Royal Ascot: Top jockey Oisin Murphy’s tribute to tragic young eventer

OISIN Murphy was crowned leading jockey at Royal Ascot for the first time – and dedicated his triumph to teenage eventing star Tiggy Hancock, who was killed in a riding fall in Dublin last week.

Foxes Tales ridden by Oisin Murphy celebrate winning the Golden Gates Stakes, during day five of Royal Ascot at Ascot Racecourse.

It was a typically magnanimous gesture by the dual champion jockey who arranged for all riders to sport yellow ribbons on Saturday, the meeting’s final day, in memory of 15-year-old Hancock.

Murphy secured the accolade for the first time when Foxes Tales won the Golden Gates Handicap – the penultimate race of the meeting – to take his tally to five.

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This success for King Power Racing was just sufficient to hold off Ryan Moore, one of the most dominant Royal Ascot riders of recent times, whose final day treble was headlined by Sir Michael Stoute’s Dream Of Dreams finally landing the Group One Diamond Jubilee Stakes at the third time of asking.

Oisin Murphy celebrates after winning the Golden Gates Stakes on Foxes Tales, during day five of Royal Ascot at Ascot Racecourse.

As Foxes Tales was pulled up, Murphy’s arm was held aloft in triumph by Frankie Dettori – showing that there were no hard feelings after the pair were involved in a controversial finish to the Commonwealth Cup on Friday.

“My thoughts and prayers are with Tiggy’s family and friends, it’s such a tragic loss,” reflected Murphy.

“I grew up riding ponies myself, there’s no words to describe what they must be feeling right now. We’re all thinking of them right now and all we can do is send our thoughts and prayers. It puts life into perspective.”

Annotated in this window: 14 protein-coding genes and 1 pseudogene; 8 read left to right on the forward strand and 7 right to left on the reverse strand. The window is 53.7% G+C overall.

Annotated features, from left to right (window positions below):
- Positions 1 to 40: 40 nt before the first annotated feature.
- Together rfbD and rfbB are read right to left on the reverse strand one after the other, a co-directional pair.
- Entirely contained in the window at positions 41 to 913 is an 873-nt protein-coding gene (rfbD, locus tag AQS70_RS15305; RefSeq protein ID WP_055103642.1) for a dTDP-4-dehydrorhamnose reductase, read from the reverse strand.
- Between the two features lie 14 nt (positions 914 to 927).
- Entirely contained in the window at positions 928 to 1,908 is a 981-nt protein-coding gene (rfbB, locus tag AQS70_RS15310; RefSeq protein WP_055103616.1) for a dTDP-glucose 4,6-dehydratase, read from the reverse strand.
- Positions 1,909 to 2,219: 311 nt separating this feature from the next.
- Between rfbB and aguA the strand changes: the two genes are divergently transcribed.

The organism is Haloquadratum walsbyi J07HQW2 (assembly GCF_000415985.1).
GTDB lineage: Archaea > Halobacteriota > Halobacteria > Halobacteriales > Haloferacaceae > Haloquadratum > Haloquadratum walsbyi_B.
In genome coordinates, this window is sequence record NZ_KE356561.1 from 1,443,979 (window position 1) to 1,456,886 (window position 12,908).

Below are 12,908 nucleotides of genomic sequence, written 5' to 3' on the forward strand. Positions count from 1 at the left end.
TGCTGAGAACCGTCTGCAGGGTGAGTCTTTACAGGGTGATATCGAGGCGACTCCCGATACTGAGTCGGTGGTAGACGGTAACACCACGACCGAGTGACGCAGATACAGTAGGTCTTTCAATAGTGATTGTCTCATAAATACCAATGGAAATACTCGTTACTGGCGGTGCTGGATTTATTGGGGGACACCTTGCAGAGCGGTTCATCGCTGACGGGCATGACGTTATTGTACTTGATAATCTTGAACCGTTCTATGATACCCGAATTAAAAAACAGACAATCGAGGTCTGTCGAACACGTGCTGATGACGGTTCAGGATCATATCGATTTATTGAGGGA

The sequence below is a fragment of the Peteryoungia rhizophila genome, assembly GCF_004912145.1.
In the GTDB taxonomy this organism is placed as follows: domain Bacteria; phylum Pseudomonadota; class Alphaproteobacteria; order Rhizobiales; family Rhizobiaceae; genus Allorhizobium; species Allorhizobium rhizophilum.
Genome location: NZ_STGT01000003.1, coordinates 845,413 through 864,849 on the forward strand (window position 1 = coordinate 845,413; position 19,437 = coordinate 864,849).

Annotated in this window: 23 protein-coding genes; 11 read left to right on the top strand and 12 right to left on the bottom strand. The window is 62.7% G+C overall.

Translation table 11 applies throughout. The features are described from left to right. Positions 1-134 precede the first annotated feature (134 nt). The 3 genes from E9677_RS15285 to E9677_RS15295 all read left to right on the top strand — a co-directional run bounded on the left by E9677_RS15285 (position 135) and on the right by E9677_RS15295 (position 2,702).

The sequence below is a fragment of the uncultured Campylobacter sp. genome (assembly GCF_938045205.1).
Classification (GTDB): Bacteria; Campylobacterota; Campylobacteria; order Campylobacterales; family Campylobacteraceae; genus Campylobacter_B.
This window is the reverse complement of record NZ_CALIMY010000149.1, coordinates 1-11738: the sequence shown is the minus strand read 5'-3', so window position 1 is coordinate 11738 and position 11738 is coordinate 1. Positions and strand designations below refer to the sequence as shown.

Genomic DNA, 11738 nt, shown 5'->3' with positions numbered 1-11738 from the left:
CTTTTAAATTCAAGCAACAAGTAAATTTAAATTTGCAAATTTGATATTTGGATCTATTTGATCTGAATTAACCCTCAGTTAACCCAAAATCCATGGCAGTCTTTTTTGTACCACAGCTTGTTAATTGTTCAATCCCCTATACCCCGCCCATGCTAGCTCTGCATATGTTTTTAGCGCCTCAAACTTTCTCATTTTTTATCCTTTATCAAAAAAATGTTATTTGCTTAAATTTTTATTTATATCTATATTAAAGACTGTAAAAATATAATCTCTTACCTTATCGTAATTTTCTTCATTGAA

As he looked back on a week that saw Group One success on Alcohol Free in the Coronation Stakes, a humbled Murphy added: “When I was a child, I watched this meeting with my parents, I never thought this honour could belong to me but the last few days have been incredible.

Queen Elizabeth II and racing manager John Warren (centre) speak with jockey Oisin Murphy during day five of Royal Ascot

“It’s absolutely beyond my wildest dreams, Ascot is the Olympics of our sport and just a big thanks to everyone who has given me a ride on these fast horses.”

Top trainer at the showcase meeting was John Gosden and his son Thady, who now hold a dual licence. Gosden senior was quick to praise the Ascot executive for coping with Friday’s monsoon weather – and welcoming back 12,000 spectators a day and whose number included the Queen on Saturday.

Both he and Murphy were amongst a number of luminaries to enjoy prolonged conversations with a beaming Queen as she attended the meeting for the first time since 2019. She, like so many of the racegoers, were simply pleased to be back on a racetrack – albeit in limited numbers.

“Fabulous racing and horses seemed in great order, and I think it’s a testament to willpower that it’s been pulled off with Government blessing to go ahead, and I think it’s a very safe environment,” said Gosden.

Royal Ascot was a designated Government test event for the return of spectators.

“Of course, we are in big, open spaces, and everyone seemed to be enjoying themselves, but it was very safe at the same time.”

As the Covid tests undertaken by all racegoers are studied, the hope will be that this flagship fixture paves the way for all racecourses, and other sporting venues, to welcome back fans in much more significant numbers.

Ascot chief executive Guy Henderson said: “First of all, it was a real boost to be accepted as part of the Government’s Events Research Programme. The truth of the matter is that the events industry across all sectors needs people to be sustainable.

“We have learnt from Covid-19 that human beings are basically social creatures, and we need these events to help us open up. This week has felt like coming out of hibernation for most of us and it has been absolutely wonderful. We aimed to deliver what I would call an ‘authentic little Royal Ascot’ and I hope everybody enjoyed it.”

Looking ahead to next year, Henderson added: “Royal Ascot 2022 in The Queen’s platinum jubilee year cannot come too soon. What we are really looking for is a smooth growth path in the second half of this year.

“We have quite a lot of uncertainty in July, but we are hoping we will get clarity on the precise date that we can move into Step 4 and exactly what the regime will be for major events in Step 4.”

They are sentiments that will be shared and endorsed by every sporting administrator in the country.